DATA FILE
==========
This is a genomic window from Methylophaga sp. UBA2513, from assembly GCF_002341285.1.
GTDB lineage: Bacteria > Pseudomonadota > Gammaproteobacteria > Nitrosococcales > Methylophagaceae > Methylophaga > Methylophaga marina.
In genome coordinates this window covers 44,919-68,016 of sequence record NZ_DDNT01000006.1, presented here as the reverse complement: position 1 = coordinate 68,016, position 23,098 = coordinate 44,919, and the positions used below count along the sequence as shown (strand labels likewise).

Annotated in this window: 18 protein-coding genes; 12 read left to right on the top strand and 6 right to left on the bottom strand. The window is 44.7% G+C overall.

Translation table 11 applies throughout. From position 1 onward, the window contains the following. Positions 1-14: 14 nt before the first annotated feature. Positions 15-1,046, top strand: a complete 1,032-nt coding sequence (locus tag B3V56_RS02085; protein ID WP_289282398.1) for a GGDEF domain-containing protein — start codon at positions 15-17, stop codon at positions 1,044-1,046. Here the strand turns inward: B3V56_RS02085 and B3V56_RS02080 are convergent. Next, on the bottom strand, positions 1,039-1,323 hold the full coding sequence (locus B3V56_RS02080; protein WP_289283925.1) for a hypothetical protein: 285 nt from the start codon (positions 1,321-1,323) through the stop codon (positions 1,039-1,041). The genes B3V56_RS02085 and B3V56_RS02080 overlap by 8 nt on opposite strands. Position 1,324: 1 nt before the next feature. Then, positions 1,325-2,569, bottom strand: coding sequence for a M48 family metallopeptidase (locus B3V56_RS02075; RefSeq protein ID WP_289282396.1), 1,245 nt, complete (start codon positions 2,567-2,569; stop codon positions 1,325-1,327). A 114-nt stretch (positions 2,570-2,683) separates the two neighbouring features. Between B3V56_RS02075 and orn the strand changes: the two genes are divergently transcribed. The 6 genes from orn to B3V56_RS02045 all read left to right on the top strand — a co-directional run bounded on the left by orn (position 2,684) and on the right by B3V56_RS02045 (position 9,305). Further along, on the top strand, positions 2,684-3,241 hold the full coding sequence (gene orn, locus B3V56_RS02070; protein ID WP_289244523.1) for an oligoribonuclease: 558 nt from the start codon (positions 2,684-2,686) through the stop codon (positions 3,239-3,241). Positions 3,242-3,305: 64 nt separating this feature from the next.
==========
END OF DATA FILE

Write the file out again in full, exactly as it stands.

This is a genomic window from Methylophaga sp. UBA2513, from assembly GCF_002341285.1.
GTDB lineage: Bacteria > Pseudomonadota > Gammaproteobacteria > Nitrosococcales > Methylophagaceae > Methylophaga > Methylophaga marina.
In genome coordinates this window covers 44,919-68,016 of sequence record NZ_DDNT01000006.1, presented here as the reverse complement: position 1 = coordinate 68,016, position 23,098 = coordinate 44,919, and the positions used below count along the sequence as shown (strand labels likewise).

Annotated in this window: 18 protein-coding genes; 12 read left to right on the top strand and 6 right to left on the bottom strand. The window is 44.7% G+C overall.

Translation table 11 applies throughout. From position 1 onward, the window contains the following. Positions 1-14: 14 nt before the first annotated feature. Positions 15-1,046, top strand: a complete 1,032-nt coding sequence (locus tag B3V56_RS02085; protein ID WP_289282398.1) for a GGDEF domain-containing protein — start codon at positions 15-17, stop codon at positions 1,044-1,046. Here the strand turns inward: B3V56_RS02085 and B3V56_RS02080 are convergent. Next, on the bottom strand, positions 1,039-1,323 hold the full coding sequence (locus B3V56_RS02080; protein WP_289283925.1) for a hypothetical protein: 285 nt from the start codon (positions 1,321-1,323) through the stop codon (positions 1,039-1,041). The genes B3V56_RS02085 and B3V56_RS02080 overlap by 8 nt on opposite strands. Position 1,324: 1 nt before the next feature. Then, positions 1,325-2,569, bottom strand: coding sequence for a M48 family metallopeptidase (locus B3V56_RS02075; RefSeq protein ID WP_289282396.1), 1,245 nt, complete (start codon positions 2,567-2,569; stop codon positions 1,325-1,327). A 114-nt stretch (positions 2,570-2,683) separates the two neighbouring features. Between B3V56_RS02075 and orn the strand changes: the two genes are divergently transcribed. The 6 genes from orn to B3V56_RS02045 all read left to right on the top strand — a co-directional run bounded on the left by orn (position 2,684) and on the right by B3V56_RS02045 (position 9,305). Further along, on the top strand, positions 2,684-3,241 hold the full coding sequence (gene orn, locus B3V56_RS02070; protein ID WP_289244523.1) for an oligoribonuclease: 558 nt from the start codon (positions 2,684-2,686) through the stop codon (positions 3,239-3,241). Positions 3,242-3,305: 64 nt separating this feature from the next.